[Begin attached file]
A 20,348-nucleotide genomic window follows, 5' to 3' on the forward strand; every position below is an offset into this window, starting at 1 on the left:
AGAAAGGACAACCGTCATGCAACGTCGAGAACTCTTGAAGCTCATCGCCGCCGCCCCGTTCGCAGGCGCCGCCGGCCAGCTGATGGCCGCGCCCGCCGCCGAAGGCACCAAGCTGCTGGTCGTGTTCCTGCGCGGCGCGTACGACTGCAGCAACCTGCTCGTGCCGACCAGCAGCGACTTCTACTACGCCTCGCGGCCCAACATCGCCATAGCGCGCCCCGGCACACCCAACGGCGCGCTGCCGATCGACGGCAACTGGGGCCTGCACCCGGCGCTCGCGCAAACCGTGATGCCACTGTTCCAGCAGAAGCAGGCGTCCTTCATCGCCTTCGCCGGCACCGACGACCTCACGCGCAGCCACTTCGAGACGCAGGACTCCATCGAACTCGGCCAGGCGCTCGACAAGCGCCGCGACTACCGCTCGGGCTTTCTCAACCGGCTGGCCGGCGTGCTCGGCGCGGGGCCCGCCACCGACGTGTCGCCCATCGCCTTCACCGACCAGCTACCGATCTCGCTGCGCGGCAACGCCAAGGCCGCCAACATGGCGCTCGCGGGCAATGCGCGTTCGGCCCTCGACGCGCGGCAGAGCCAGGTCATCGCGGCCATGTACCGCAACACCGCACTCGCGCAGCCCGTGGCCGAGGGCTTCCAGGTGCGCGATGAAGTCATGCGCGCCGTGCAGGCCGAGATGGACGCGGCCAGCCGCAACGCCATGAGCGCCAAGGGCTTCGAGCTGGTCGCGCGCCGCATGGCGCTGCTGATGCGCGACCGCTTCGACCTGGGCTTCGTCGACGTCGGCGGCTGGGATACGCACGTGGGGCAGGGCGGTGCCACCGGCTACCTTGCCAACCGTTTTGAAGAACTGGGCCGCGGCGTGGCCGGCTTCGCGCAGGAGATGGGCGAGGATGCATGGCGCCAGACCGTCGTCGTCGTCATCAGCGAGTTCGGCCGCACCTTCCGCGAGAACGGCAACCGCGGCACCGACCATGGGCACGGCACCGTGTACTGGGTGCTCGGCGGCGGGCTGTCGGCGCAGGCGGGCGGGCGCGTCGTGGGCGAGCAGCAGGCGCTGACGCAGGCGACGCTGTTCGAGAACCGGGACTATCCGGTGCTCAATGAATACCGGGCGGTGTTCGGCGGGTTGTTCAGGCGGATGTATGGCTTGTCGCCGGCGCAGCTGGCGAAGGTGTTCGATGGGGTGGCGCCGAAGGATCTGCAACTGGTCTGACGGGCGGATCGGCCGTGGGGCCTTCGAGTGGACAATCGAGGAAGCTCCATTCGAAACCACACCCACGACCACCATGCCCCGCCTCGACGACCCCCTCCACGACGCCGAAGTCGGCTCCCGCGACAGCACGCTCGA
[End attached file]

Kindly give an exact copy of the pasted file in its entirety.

A 20,348-nucleotide genomic window follows, 5' to 3' on the forward strand; every position below is an offset into this window, starting at 1 on the left:
AGAAAGGACAACCGTCATGCAACGTCGAGAACTCTTGAAGCTCATCGCCGCCGCCCCGTTCGCAGGCGCCGCCGGCCAGCTGATGGCCGCGCCCGCCGCCGAAGGCACCAAGCTGCTGGTCGTGTTCCTGCGCGGCGCGTACGACTGCAGCAACCTGCTCGTGCCGACCAGCAGCGACTTCTACTACGCCTCGCGGCCCAACATCGCCATAGCGCGCCCCGGCACACCCAACGGCGCGCTGCCGATCGACGGCAACTGGGGCCTGCACCCGGCGCTCGCGCAAACCGTGATGCCACTGTTCCAGCAGAAGCAGGCGTCCTTCATCGCCTTCGCCGGCACCGACGACCTCACGCGCAGCCACTTCGAGACGCAGGACTCCATCGAACTCGGCCAGGCGCTCGACAAGCGCCGCGACTACCGCTCGGGCTTTCTCAACCGGCTGGCCGGCGTGCTCGGCGCGGGGCCCGCCACCGACGTGTCGCCCATCGCCTTCACCGACCAGCTACCGATCTCGCTGCGCGGCAACGCCAAGGCCGCCAACATGGCGCTCGCGGGCAATGCGCGTTCGGCCCTCGACGCGCGGCAGAGCCAGGTCATCGCGGCCATGTACCGCAACACCGCACTCGCGCAGCCCGTGGCCGAGGGCTTCCAGGTGCGCGATGAAGTCATGCGCGCCGTGCAGGCCGAGATGGACGCGGCCAGCCGCAACGCCATGAGCGCCAAGGGCTTCGAGCTGGTCGCGCGCCGCATGGCGCTGCTGATGCGCGACCGCTTCGACCTGGGCTTCGTCGACGTCGGCGGCTGGGATACGCACGTGGGGCAGGGCGGTGCCACCGGCTACCTTGCCAACCGTTTTGAAGAACTGGGCCGCGGCGTGGCCGGCTTCGCGCAGGAGATGGGCGAGGATGCATGGCGCCAGACCGTCGTCGTCGTCATCAGCGAGTTCGGCCGCACCTTCCGCGAGAACGGCAACCGCGGCACCGACCATGGGCACGGCACCGTGTACTGGGTGCTCGGCGGCGGGCTGTCGGCGCAGGCGGGCGGGCGCGTCGTGGGCGAGCAGCAGGCGCTGACGCAGGCGACGCTGTTCGAGAACCGGGACTATCCGGTGCTCAATGAATACCGGGCGGTGTTCGGCGGGTTGTTCAGGCGGATGTATGGCTTGTCGCCGGCGCAGCTGGCGAAGGTGTTCGATGGGGTGGCGCCGAAGGATCTGCAACTGGTCTGACGGGCGGATCGGCCGTGGGGCCTTCGAGTGGACAATCGAGGAAGCTCCATTCGAAACCACACCCACGACCACCATGCCCCGCCTCGACGACCCCCTCCACGACGCCGAAGTCGGCTCCCGCGACAGCACGCTCGA